As a young boy collecting stamps I was often more attracted to those with colour and shape rather than rarity. Diamond-shaped stamps from Hungary, Monaco and the Burundi particularly caught my eye.
The stamp on the left is from Hungary 1953, overprinted to celebrate a famous 6 goals to 3 victory by the national team over England at Wembley Stadium.
The first diamond-shape stamp was issued by Nova Scotia in 1851.
Tuva, officially now called the Tyva Republic, is a southern Siberian state and now part of the Russian Federation. In the 1930s Tuva issued several diamond- and triangular-shaped stamps. Those shown below are air mail definitives from 1934.
Malta produced the first irregular polygon stamps for Christmas in 1968.
In 1967, to celebrate 100 years of postage stamps in the region, Malaysia issued the stamps below. The ‘stamp-on-stamp’ set features the first Straits Settlements stamp and also displays three attractive native birds – the Burong Siul (crested partridge), a Murai Gajah (Asian fairy bluebird) and a Burong Kunyit Besar (black-naped oriole)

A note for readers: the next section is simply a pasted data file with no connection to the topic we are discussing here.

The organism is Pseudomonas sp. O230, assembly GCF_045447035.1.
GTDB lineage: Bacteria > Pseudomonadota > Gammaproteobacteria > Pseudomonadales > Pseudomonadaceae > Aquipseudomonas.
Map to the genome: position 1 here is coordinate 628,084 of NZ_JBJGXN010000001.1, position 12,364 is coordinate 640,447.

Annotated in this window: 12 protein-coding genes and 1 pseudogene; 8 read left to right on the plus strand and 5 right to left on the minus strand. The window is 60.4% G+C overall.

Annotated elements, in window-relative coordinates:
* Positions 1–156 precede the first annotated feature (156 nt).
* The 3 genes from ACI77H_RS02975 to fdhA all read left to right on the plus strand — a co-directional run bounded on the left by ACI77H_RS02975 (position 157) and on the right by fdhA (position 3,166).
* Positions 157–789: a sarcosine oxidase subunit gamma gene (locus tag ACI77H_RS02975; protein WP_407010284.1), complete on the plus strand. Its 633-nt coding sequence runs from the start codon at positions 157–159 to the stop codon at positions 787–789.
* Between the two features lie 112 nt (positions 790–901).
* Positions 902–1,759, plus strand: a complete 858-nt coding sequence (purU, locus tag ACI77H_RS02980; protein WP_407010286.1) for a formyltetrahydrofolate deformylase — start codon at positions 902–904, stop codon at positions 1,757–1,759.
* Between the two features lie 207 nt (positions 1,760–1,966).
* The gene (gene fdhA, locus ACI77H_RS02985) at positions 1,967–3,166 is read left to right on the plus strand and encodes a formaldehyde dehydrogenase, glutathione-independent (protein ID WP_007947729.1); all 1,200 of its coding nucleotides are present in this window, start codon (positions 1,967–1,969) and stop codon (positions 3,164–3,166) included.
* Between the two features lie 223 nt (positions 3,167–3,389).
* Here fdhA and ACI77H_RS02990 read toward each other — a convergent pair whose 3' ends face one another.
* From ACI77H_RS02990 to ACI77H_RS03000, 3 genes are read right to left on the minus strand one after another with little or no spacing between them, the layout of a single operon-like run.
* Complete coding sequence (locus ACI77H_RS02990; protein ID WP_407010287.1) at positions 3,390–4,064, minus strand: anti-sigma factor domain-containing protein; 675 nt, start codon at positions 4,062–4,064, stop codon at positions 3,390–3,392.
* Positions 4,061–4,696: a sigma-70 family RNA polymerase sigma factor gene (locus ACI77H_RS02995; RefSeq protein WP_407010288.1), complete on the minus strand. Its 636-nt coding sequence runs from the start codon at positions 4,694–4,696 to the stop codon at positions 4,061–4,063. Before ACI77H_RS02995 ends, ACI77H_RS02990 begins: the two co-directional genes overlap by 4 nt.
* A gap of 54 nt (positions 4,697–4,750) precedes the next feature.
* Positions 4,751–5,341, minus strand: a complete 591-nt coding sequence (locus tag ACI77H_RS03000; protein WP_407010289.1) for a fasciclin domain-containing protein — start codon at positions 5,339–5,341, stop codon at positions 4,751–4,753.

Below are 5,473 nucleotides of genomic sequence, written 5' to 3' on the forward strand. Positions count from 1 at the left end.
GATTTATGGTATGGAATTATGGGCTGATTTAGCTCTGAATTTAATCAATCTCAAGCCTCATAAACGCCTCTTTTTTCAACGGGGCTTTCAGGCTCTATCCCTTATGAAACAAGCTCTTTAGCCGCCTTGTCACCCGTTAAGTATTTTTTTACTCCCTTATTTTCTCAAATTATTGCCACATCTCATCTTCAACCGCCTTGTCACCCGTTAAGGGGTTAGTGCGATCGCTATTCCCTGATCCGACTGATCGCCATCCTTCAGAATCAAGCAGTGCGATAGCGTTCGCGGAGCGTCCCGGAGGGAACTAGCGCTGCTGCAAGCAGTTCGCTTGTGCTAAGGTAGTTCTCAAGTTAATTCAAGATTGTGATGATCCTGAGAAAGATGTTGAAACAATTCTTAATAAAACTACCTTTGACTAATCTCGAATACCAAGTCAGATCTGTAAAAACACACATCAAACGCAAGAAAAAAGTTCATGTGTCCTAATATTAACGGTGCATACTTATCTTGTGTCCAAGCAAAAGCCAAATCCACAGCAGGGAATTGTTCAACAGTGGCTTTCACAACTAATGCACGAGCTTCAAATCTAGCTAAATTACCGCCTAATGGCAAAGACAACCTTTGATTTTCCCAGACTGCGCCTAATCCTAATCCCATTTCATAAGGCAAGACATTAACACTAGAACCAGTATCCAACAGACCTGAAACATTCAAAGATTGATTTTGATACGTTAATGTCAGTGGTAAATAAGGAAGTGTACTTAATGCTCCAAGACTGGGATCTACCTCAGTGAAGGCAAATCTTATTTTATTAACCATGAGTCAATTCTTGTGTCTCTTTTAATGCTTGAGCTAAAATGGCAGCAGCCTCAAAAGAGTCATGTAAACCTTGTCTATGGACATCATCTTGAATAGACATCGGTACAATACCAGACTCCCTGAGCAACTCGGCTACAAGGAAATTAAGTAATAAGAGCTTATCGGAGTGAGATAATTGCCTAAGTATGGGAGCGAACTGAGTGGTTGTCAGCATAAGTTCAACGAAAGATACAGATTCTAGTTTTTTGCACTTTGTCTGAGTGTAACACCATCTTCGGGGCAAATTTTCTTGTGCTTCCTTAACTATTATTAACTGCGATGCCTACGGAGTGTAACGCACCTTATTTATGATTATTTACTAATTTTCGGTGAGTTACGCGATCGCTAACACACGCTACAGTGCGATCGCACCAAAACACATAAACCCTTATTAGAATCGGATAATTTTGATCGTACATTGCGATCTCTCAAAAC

Malaysia likes the trapezoid as a shape for stamps.
This set from 1970 features the Kuantan Satellite Earth Station.
The first polygonal stamps were embossed one shilling examples from Great Britain (1847). They had an upright octagonal shape, subsequently used for the ten pence stamp of 1848-54.
These stamps were usually cut square but many early collectors trimmed them to shape to fit the printed octagons in their stamp albums.
This example of a circular perforated stamp is from Singapore (1980), the set below commemorates the ASEAN submarine cable network linking Indonesia to Singapore.
The shape of the famous Rock of Gibraltar was captured in perforated form on this stamp set from 1969.
And the first ‘free form’ self-adhesive postage stamp definitives were issued for the 1964 New York World’s Fair.
To celebrate the Centenary of the Universal postal Union, Norfolk Island issued this set with island-shaped stamps incorporated into a map of the island.